|By Shank, Duane|
Fifty years later, does the political will exist to win the "War on Poverty"?
FIFTY YEARS AGO, on
The Act created 11 different programs, including the
Results of the programs have been mixed, with the most striking gains for older Americans. According to a special report from
We are still in a period of high unem- ployment, and wage growth is stagnant for many of those who are able to find work. Issues of a living wage, child care, and dis- integrating communities continue to need attention. Our economy is rapidly becoming more unequal, with a staggering concentra- tion of wealth held by the very few at the top. All of these factors work against a serious effort to overcome poverty.
Politically, the mood is toward shrink- ing federal budgets rather than providing needed resources, and military expenditures continue to take the lion's share of what is available.
It brings a strong sense of déjà vu. By 1967, only two years after the start of the War on Poverty,
Poverty doesn't have to exist. Nearly 10 years ago, the faith-based antipoverty net- work Call to Renewal issued its "Covenant to Overcome Poverty." The central proposal was that "Those who work responsibly should have a living family income in which a combination of a family's earnings and supports for transportation, health care, nutrition, child care, education, housing, and other basic needs together provide a decent standard of living." That remains the core of a solution.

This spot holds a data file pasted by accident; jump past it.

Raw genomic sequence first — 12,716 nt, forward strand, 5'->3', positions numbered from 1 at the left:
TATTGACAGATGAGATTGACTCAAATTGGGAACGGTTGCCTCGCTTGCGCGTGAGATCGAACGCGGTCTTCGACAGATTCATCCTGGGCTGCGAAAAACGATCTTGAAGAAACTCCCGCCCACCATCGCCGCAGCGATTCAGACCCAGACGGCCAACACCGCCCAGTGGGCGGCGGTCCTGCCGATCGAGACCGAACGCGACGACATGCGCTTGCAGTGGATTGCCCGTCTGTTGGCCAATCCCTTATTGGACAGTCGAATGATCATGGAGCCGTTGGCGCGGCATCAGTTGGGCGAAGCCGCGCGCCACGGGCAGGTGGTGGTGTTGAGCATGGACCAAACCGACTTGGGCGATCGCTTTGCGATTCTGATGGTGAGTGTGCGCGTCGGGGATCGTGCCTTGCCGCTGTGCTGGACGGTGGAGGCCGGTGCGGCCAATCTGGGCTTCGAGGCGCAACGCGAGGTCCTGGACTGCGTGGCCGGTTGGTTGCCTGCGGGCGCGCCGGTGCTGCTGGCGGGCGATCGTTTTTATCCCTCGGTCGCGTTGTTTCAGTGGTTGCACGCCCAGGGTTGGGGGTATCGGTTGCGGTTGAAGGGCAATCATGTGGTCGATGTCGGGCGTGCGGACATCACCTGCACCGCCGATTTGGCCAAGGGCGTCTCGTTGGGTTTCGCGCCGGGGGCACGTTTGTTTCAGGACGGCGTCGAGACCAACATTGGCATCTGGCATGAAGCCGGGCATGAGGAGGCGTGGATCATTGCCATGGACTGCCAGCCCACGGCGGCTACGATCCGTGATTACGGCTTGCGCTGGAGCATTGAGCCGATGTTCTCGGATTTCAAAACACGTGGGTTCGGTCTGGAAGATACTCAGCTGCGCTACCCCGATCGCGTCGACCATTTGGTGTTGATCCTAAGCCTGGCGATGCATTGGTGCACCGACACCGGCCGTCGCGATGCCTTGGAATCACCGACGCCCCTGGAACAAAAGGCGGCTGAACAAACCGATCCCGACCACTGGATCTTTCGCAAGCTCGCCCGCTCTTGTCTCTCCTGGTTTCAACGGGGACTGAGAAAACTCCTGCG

But the question now, as then, is whether the political will exists. In his 1964 State of the Union message, President Johnson said, "This administration today, here and now, declares unconditional war on poverty in America. … It will not be a short or easy struggle, no single weapon or strategy will suffice, but we shall not rest until that war is won. The richest nation on earth can afford to win it. We cannot afford to lose it."
Where is that will today? Fifty years later, the nation still waits for the war on poverty to be won. n
"The richest nation on earth can afford to win it."
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